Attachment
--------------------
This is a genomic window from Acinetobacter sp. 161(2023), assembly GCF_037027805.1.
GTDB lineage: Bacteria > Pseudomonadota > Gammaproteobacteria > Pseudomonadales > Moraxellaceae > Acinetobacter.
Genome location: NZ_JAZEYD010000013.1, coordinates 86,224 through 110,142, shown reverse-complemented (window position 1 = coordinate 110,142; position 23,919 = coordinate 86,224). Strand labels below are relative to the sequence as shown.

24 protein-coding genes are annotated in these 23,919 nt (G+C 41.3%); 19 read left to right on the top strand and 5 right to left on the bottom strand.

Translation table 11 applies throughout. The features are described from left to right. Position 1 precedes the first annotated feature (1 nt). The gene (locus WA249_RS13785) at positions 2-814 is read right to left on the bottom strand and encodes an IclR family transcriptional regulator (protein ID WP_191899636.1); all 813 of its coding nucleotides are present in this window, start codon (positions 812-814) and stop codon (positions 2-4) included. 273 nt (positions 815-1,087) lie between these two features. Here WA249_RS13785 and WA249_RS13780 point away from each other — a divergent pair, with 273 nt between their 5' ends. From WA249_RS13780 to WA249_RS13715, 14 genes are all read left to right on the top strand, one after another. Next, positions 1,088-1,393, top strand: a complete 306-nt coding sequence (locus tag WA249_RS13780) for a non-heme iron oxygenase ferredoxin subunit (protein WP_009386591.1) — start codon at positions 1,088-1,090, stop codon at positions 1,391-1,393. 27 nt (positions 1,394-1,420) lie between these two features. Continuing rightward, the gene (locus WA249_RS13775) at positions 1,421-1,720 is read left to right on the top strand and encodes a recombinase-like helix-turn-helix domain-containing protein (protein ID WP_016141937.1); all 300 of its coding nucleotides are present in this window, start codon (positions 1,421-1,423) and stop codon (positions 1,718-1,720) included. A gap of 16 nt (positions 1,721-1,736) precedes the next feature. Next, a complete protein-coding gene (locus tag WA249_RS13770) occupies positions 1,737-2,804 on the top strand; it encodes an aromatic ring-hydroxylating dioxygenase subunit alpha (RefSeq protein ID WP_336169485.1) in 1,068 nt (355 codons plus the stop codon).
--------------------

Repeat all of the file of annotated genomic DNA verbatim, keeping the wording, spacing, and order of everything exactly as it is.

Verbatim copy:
This is a genomic window from Acinetobacter sp. 161(2023), assembly GCF_037027805.1.
GTDB lineage: Bacteria > Pseudomonadota > Gammaproteobacteria > Pseudomonadales > Moraxellaceae > Acinetobacter.
Genome location: NZ_JAZEYD010000013.1, coordinates 86,224 through 110,142, shown reverse-complemented (window position 1 = coordinate 110,142; position 23,919 = coordinate 86,224). Strand labels below are relative to the sequence as shown.

24 protein-coding genes are annotated in these 23,919 nt (G+C 41.3%); 19 read left to right on the top strand and 5 right to left on the bottom strand.

Translation table 11 applies throughout. The features are described from left to right. Position 1 precedes the first annotated feature (1 nt). The gene (locus WA249_RS13785) at positions 2-814 is read right to left on the bottom strand and encodes an IclR family transcriptional regulator (protein ID WP_191899636.1); all 813 of its coding nucleotides are present in this window, start codon (positions 812-814) and stop codon (positions 2-4) included. 273 nt (positions 815-1,087) lie between these two features. Here WA249_RS13785 and WA249_RS13780 point away from each other — a divergent pair, with 273 nt between their 5' ends. From WA249_RS13780 to WA249_RS13715, 14 genes are all read left to right on the top strand, one after another. Next, positions 1,088-1,393, top strand: a complete 306-nt coding sequence (locus tag WA249_RS13780) for a non-heme iron oxygenase ferredoxin subunit (protein WP_009386591.1) — start codon at positions 1,088-1,090, stop codon at positions 1,391-1,393. 27 nt (positions 1,394-1,420) lie between these two features. Continuing rightward, the gene (locus WA249_RS13775) at positions 1,421-1,720 is read left to right on the top strand and encodes a recombinase-like helix-turn-helix domain-containing protein (protein ID WP_016141937.1); all 300 of its coding nucleotides are present in this window, start codon (positions 1,421-1,423) and stop codon (positions 1,718-1,720) included. A gap of 16 nt (positions 1,721-1,736) precedes the next feature. Next, a complete protein-coding gene (locus tag WA249_RS13770) occupies positions 1,737-2,804 on the top strand; it encodes an aromatic ring-hydroxylating dioxygenase subunit alpha (RefSeq protein ID WP_336169485.1) in 1,068 nt (355 codons plus the stop codon).